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Older PeopleJun 18, 2024

Practitioners and policymakers should encourage older people to take up heavy resistance training

People who complete 12 months of heavy resistance training around the time of retirement continue to exhibit leg strength years later, according to follow up results of a clinical trial that are published today (19 June).

The article – by Mads Bloch-Ibenfeldt, from the department of orthopaedic surgery at the Institute of Sports Medicine Copenhagen, Bispebjerg Hospital, Copenhagen, and five Demark-based colleagues – appears online in the open access journal BMJ Open Sport & Exercise Medicine.

Resistance training, which can involve weights, body weight, or resistance bands, can help to counteract this loss, but most of the published research has involved relatively short periods of time (six-nine months) to monitor its effects.

Mr Bloch-Ibenfeldt and colleagues wanted to know whether a year of supervised resistance training with heavy loads would make any difference over the longer term.

They followed up participants of the LIve active Successful Ageing (LISA) study, a large randomised controlled trial, the results of which showed that strength can be maintained over 12 months after a year of heavy resistance training.

Photo Credit: Shutterstock
Heavy resistance training around retirement age preserves vital leg strength years later


At the time, participants who had recently retired and were healthy and active were stratified by sex, weight (BMI), and the ability to get up from a chair without assistance. 

They were randomly assigned either to 1 year of lifting heavy weights three times a week (149), or to moderate intensity training (154), involving circuits that incorporated body weight exercises and resistance bands three times a week, or to a comparison group (148), all of whom were encouraged to maintain their usual levels of physical activity.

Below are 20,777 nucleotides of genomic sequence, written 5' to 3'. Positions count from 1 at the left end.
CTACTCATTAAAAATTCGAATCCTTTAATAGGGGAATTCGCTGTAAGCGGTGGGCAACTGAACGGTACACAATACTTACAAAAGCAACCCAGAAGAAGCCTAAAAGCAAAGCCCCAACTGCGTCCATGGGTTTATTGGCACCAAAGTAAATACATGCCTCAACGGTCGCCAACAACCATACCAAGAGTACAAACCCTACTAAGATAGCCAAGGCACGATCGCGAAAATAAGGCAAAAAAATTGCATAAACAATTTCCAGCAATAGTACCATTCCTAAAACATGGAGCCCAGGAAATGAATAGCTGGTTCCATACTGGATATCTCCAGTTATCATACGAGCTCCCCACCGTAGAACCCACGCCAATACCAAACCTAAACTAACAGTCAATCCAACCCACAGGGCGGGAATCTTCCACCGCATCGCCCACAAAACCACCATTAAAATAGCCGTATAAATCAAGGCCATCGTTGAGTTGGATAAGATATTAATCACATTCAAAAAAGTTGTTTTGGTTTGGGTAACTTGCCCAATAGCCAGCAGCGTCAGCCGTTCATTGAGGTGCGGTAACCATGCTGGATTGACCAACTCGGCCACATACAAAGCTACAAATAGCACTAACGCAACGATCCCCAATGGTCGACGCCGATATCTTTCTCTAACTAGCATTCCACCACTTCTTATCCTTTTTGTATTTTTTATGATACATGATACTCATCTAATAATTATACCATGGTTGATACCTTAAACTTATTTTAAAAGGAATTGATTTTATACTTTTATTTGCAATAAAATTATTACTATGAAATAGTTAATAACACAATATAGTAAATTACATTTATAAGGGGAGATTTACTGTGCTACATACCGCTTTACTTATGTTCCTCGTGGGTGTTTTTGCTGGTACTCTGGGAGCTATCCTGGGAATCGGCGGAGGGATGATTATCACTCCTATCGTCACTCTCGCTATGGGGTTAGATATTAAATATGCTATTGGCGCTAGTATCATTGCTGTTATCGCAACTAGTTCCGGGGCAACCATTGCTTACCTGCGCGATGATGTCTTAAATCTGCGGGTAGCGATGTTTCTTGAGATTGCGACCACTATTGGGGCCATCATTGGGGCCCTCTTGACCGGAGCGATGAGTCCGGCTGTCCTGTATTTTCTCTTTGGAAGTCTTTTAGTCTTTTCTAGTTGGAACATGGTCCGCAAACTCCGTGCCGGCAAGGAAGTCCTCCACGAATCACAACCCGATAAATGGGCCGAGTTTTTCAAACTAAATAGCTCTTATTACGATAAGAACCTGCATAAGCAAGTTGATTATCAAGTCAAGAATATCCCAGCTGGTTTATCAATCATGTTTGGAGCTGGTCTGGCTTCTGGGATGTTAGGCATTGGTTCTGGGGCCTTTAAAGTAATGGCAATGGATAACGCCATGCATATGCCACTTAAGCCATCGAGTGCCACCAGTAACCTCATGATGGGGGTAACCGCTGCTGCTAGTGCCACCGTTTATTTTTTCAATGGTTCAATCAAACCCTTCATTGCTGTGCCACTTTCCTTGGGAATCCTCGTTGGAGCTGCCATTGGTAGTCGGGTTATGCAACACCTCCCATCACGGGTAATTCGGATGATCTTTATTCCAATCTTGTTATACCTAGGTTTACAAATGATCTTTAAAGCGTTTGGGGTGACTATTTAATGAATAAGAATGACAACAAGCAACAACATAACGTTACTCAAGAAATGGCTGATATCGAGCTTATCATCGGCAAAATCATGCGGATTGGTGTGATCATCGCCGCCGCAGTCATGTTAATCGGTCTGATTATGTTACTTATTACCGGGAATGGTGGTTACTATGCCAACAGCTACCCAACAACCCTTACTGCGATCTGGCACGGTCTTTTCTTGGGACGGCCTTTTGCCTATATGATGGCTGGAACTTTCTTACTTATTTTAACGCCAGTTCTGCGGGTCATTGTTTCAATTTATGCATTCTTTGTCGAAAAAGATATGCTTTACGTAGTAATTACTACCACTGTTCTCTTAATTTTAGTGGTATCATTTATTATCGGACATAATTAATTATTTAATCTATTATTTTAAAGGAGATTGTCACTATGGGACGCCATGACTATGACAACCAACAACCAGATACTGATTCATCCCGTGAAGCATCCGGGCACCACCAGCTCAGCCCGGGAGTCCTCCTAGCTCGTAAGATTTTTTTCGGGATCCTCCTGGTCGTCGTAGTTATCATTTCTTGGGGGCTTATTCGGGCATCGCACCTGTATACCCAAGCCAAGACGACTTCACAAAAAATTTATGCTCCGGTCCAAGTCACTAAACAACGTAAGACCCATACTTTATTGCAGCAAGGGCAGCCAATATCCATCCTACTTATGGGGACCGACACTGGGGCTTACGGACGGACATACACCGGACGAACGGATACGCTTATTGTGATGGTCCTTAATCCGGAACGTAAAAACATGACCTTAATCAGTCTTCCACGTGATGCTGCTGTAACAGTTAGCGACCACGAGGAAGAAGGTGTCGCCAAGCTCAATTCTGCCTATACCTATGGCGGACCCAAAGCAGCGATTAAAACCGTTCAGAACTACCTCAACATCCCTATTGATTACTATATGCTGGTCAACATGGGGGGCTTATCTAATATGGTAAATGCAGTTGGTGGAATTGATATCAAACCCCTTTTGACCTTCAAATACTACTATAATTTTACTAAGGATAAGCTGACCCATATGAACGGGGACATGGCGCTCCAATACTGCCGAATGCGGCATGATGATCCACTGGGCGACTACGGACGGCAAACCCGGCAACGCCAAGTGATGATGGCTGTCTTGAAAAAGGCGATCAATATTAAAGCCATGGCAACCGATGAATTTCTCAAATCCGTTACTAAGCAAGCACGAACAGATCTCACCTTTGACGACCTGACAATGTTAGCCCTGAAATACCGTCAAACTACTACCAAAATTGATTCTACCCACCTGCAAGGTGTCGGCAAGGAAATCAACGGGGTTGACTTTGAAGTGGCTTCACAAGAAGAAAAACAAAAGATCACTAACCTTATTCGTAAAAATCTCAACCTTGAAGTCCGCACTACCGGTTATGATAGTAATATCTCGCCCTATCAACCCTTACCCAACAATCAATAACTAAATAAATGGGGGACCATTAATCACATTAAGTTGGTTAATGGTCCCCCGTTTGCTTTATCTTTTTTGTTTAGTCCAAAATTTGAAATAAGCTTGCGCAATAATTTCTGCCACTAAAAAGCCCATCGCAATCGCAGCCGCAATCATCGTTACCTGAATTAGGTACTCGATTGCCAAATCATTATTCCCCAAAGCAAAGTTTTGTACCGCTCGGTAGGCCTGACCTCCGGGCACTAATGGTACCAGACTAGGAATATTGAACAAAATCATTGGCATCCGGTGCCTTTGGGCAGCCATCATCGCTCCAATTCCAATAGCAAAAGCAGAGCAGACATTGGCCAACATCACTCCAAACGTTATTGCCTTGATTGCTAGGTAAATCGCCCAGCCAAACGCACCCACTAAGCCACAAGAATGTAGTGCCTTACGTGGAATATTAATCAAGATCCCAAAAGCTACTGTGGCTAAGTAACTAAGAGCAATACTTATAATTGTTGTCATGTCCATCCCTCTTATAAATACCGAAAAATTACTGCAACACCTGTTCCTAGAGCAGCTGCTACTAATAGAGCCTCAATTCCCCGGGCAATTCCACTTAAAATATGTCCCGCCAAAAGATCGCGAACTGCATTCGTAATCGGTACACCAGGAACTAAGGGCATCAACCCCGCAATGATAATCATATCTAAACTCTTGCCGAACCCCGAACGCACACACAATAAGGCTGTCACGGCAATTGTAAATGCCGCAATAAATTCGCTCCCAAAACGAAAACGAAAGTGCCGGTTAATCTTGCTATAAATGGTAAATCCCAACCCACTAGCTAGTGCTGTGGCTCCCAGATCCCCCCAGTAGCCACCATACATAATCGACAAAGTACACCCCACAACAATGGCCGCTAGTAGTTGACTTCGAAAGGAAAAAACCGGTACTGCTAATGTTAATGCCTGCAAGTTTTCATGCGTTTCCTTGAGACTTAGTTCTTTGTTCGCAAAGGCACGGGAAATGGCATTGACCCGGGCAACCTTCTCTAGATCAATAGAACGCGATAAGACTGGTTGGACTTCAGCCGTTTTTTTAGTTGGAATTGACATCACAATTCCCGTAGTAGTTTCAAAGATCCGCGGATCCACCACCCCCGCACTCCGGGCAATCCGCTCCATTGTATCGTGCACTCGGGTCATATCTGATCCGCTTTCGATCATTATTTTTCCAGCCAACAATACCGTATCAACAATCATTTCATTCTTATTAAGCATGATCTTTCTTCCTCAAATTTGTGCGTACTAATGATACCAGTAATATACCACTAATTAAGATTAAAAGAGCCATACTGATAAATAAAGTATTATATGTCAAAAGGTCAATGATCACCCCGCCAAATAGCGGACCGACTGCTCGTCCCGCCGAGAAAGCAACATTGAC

Bone and muscle strength and levels of body fat were measured in all the participants at the start of the trial, and then again after one, two, and four years.

After four years, 369 participants were available for assessment: 128/149 of those who had done the heavy weights resistance training; 126/154 of those completing moderate intensity training; and 115/148 of those in the comparison group. At total of 82 people had dropped out, primarily due to lack of motivation or illness.

On average, participants were aged 71 (range 64-75) at year four; 61 per cent were women; and they were still active based on their daily physical activity, which averaged nearly 10,000 steps, as recorded by activity tracker.

After four years, there was no difference among the three groups in leg extensor power – the ability to kick a pedal as hard and as fast as possible – handgrip strength (a measure of overall strength), and lean leg mass (weight minus body fat), with decreases in all three indicators across the board.

This study provides evidence that resistance training with heavy loads at retirement age can have long-term effects over several years [Mads Bloch-Ibenfeldt et al]

While leg strength was still preserved at the same level in the heavy weights resistance training group, it fell in the moderate intensity training and comparison groups, possibly because of nervous system changes in response to resistance training, suggest the researchers. And this difference was statistically significant. 

As to visceral fat – the fat that is stored internally around the organ – levels of this remained the same in the heavy weights resistance training and moderate intensity exercise groups, but increased in the comparison group. This implies that some parameters may not depend on weight load or exercise intensity in the long term, suggest the researchers.

Conclusions and caveats

Mr Bloch-Ibenfeldt, who is also based at the Center for Healthy Aging, Faculty of Health and Medical Sciences at the University of Copenhagen, and his colleagues acknowledge that the study participants were healthier and more active than average, despite eight in 10 of them having at least one long term condition in 80 per cent of cases. As a result, the team acknowledges the participants might not be representative of the population as a whole.

Nevertheless, they conclude: ‘This study provides evidence that resistance training with heavy loads at retirement age can have long-term effects over several years. The results, therefore, provide means for practitioners and policy-makers to encourage older individuals to engage in heavy resistance training.’

Fact file

Depletion of leg muscle strength is regarded as a strong predictor of death in older people, so is important to maintain strength levels.

Skeletal muscle mass and function decline naturally with advancing age, ultimately often interfering with mobility and autonomy in older people,  the researchers point out.

To access the full version of the article – titled Heavy resistance training at retirement age induces 4-year lasting beneficial effects in muscle strength: a long-term follow-up of an RCT Doi: 10.1136/bmjsem-2024-001899 – click

Author: I A McMillan
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